Tuesday, May 21, 2013

Explaining Things to Children

I love getting questions from my kids.  Right now, they're 7 and 9. Answering their questions forces me to examine my assumptions and put the answer into a form that they can understand.

What's a Satellite?

Recently, the family was in the car headed down the highway.  We passed a news van headed the other way, and my youngest asked me what the stuff on top of the van was.  Absently I answered "Oh - that's the satellite dish". The followup question got me thinking: "What's a satellite".

Wow - how do I explain to a 7 year old that what a satellite.  The first things that come to mind are Geostationary orbits, a treatise on Kelperian Elements, or a diatribe on China's space program. None of this would work with my daughter.  Maybe you have some savant child that can calculate orbital trajectories in his or her gifted little head, but I was not that child and neither is my youngest.

Common Ground

My daughter is vaguely aware of my amateur radio work. She has seen the antenna I built, and has a high level understanding that I'm able to talk to people with a radio and an antenna.  After confirming that she remembered the antenna, I had to make sure that she new what space was.  Wow - that's a big subject (pun intended). "You know we live on a planet, right? And there's this black stuff up there called space?" Fortunately she nodded yes.  Phew.  I didn't have to back to fundamentals on that one.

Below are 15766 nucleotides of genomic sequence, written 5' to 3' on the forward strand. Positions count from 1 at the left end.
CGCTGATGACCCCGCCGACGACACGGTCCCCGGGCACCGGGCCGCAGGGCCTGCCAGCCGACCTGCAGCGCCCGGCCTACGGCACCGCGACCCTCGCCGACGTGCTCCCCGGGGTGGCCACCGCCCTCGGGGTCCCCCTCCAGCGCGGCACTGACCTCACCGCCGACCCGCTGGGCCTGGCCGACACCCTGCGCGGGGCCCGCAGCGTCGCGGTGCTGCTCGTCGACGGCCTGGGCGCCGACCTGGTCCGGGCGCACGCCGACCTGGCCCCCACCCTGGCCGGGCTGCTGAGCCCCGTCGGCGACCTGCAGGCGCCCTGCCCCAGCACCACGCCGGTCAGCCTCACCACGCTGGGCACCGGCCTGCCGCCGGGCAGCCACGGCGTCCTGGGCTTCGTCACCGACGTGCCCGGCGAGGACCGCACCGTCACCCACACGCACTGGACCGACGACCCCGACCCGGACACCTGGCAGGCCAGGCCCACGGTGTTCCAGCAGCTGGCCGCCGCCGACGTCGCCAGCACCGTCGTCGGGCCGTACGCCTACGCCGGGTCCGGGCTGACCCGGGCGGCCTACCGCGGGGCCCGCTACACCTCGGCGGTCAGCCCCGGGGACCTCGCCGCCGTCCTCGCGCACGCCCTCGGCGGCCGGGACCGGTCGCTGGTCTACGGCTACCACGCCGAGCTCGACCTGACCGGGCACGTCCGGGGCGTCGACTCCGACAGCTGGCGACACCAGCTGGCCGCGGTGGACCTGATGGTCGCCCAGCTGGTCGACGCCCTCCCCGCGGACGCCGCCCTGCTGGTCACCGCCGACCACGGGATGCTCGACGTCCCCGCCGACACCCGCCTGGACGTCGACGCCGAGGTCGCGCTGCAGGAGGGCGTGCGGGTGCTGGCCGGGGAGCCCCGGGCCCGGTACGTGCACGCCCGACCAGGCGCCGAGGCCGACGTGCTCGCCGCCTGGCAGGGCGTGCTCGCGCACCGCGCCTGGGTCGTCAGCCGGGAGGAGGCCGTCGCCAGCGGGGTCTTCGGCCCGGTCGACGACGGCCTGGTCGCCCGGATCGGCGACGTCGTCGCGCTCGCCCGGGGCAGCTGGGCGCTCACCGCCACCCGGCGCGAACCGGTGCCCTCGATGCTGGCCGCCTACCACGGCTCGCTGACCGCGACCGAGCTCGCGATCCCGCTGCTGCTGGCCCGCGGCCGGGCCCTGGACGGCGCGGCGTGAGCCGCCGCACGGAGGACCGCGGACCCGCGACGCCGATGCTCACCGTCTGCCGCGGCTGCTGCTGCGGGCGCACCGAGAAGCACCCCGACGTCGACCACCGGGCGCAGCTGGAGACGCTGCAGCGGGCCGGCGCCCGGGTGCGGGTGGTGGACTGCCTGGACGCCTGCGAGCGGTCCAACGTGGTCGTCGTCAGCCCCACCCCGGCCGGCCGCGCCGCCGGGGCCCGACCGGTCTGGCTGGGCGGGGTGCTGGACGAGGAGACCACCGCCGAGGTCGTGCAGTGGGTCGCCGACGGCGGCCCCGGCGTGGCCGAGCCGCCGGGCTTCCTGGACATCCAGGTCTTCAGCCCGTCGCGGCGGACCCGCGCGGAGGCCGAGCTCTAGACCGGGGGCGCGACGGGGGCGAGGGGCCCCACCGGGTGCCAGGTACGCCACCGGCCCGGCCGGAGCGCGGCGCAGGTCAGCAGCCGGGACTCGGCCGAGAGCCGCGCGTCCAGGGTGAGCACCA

Now it was pretty easy: "Honey, a satellite is an antennae that is up in space." So far so good.  Time to press my luck.  "The picture from the new reporter's camera goes from the big dish on top of the van to the satellite (that's way up there in space) then goes back down to the news station so we can see it on our TV."  I skipped over a lot of concepts that I was just dying to go into:

Ok, I was really getting off the beaten path with that last one.  Sheesh.  She kind of glazed over with the whole news station connection, but maybe I've planted a seed that will grown into a career as a satellite engineer.  Hey, a dad can hope, right?  The much more likely scenario is that she will bring up this conversation a year from now like it happened yesterday and I'll be left scratching my head wondering when we talked about satellites (and looking up old person homes that specialize in dimensia cases).

Keep It Simple

Trying to explain things that  I take for granted helps breath new life into things for me.  It's a fresh perspective to look at something like a satellite with a child's wonder.   Who knows - maybe she'll keep me from getting too jaded.

1 comment:

  1. Hello Rich,

    I can't find any contact info in the site so forgive me for using the comment section. I'm Algen, I work with engineering website EEWeb.com and would love to do an exchange of website links (with your website: ) and feature you as a site of the day on EEWeb (you can see an example here http://www.eeweb.com/websites/sparkle-labs/). Is this of interest to you?

    Hope to hear from you soon.


    Algen Dela Cruz